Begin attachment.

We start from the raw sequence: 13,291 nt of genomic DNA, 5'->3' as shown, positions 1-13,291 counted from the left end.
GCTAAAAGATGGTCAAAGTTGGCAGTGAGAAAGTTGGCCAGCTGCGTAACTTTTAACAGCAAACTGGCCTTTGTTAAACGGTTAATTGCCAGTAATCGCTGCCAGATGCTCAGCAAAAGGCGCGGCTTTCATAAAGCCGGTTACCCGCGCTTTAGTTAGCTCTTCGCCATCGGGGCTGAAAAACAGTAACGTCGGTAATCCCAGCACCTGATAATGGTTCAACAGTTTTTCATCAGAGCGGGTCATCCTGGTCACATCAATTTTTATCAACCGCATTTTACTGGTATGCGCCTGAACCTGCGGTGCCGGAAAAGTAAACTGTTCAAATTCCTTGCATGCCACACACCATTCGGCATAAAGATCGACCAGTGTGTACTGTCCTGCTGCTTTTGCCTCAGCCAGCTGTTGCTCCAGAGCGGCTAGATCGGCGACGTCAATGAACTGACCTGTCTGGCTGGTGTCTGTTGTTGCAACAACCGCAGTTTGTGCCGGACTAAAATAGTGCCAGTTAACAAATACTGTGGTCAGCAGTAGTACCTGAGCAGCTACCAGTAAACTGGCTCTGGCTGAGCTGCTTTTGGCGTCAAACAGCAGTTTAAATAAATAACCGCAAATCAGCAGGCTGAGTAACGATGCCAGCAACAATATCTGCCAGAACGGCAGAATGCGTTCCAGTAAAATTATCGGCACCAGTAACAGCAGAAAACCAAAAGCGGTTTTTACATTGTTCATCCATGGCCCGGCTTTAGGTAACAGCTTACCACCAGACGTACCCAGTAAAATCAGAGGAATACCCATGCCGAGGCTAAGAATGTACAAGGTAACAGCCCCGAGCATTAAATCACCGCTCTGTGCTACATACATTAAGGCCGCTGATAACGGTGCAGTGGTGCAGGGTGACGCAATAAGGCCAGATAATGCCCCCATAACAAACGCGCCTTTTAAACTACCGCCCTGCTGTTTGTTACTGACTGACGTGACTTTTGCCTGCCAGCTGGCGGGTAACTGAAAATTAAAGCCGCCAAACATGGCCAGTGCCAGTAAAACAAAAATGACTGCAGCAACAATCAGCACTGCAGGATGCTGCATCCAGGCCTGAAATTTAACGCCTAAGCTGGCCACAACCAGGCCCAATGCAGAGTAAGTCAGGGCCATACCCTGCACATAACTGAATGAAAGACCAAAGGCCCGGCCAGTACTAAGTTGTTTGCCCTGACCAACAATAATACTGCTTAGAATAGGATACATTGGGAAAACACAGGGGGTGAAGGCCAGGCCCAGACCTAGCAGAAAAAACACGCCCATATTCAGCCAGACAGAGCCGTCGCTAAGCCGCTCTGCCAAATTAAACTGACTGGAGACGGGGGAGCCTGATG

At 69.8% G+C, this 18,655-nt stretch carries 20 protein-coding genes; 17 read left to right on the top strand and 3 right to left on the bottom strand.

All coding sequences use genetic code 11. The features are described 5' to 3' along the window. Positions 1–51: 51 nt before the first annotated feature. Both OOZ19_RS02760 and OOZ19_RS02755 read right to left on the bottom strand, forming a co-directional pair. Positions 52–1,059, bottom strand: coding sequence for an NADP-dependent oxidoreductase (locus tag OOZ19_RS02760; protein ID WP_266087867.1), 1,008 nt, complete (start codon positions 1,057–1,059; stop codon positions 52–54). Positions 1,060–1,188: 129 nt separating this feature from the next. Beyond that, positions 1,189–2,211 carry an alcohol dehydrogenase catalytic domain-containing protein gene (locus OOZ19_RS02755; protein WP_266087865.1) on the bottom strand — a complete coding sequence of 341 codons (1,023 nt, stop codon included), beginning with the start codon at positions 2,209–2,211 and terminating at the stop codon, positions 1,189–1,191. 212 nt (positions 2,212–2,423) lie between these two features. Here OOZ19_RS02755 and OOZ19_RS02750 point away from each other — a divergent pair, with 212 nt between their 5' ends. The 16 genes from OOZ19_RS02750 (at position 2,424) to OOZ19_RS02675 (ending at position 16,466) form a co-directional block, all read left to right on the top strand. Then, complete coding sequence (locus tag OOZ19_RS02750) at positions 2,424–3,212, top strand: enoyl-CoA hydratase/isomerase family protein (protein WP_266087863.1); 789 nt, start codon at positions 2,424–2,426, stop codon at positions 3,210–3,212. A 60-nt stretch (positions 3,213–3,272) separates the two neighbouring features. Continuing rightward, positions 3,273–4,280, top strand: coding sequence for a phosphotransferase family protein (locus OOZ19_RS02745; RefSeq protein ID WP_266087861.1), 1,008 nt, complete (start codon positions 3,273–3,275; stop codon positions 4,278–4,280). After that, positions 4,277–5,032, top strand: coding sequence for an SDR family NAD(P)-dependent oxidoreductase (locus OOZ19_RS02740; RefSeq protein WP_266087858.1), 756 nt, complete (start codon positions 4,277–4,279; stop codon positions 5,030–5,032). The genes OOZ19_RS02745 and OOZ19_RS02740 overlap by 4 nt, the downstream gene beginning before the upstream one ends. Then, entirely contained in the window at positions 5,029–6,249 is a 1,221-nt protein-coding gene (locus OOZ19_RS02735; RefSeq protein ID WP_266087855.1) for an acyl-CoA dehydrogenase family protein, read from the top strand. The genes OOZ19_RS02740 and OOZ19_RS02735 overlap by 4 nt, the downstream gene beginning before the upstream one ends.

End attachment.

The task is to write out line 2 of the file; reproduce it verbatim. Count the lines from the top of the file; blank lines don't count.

GCTAAAAGATGGTCAAAGTTGGCAGTGAGAAAGTTGGCCAGCTGCGTAACTTTTAACAGCAAACTGGCCTTTGTTAAACGGTTAATTGCCAGTAATCGCTGCCAGATGCTCAGCAAAAGGCGCGGCTTTCATAAAGCCGGTTACCCGCGCTTTAGTTAGCTCTTCGCCATCGGGGCTGAAAAACAGTAACGTCGGTAATCCCAGCACCTGATAATGGTTCAACAGTTTTTCATCAGAGCGGGTCATCCTGGTCACATCAATTTTTATCAACCGCATTTTACTGGTATGCGCCTGAACCTGCGGTGCCGGAAAAGTAAACTGTTCAAATTCCTTGCATGCCACACACCATTCGGCATAAAGATCGACCAGTGTGTACTGTCCTGCTGCTTTTGCCTCAGCCAGCTGTTGCTCCAGAGCGGCTAGATCGGCGACGTCAATGAACTGACCTGTCTGGCTGGTGTCTGTTGTTGCAACAACCGCAGTTTGTGCCGGACTAAAATAGTGCCAGTTAACAAATACTGTGGTCAGCAGTAGTACCTGAGCAGCTACCAGTAAACTGGCTCTGGCTGAGCTGCTTTTGGCGTCAAACAGCAGTTTAAATAAATAACCGCAAATCAGCAGGCTGAGTAACGATGCCAGCAACAATATCTGCCAGAACGGCAGAATGCGTTCCAGTAAAATTATCGGCACCAGTAACAGCAGAAAACCAAAAGCGGTTTTTACATTGTTCATCCATGGCCCGGCTTTAGGTAACAGCTTACCACCAGACGTACCCAGTAAAATCAGAGGAATACCCATGCCGAGGCTAAGAATGTACAAGGTAACAGCCCCGAGCATTAAATCACCGCTCTGTGCTACATACATTAAGGCCGCTGATAACGGTGCAGTGGTGCAGGGTGACGCAATAAGGCCAGATAATGCCCCCATAACAAACGCGCCTTTTAAACTACCGCCCTGCTGTTTGTTACTGACTGACGTGACTTTTGCCTGCCAGCTGGCGGGTAACTGAAAATTAAAGCCGCCAAACATGGCCAGTGCCAGTAAAACAAAAATGACTGCAGCAACAATCAGCACTGCAGGATGCTGCATCCAGGCCTGAAATTTAACGCCTAAGCTGGCCACAACCAGGCCCAATGCAGAGTAAGTCAGGGCCATACCCTGCACATAACTGAATGAAAGACCAAAGGCCCGGCCAGTACTAAGTTGTTTGCCCTGACCAACAATAATACTGCTTAGAATAGGATACATTGGGAAAACACAGGGGGTGAAGGCCAGGCCCAGACCTAGCAGAAAAAACACGCCCATATTCAGCCAGACAGAGCCGTCGCTAAGCCGCTCTGCCAAATTAAACTGACTGGAGACGGGGGAGCCTGATG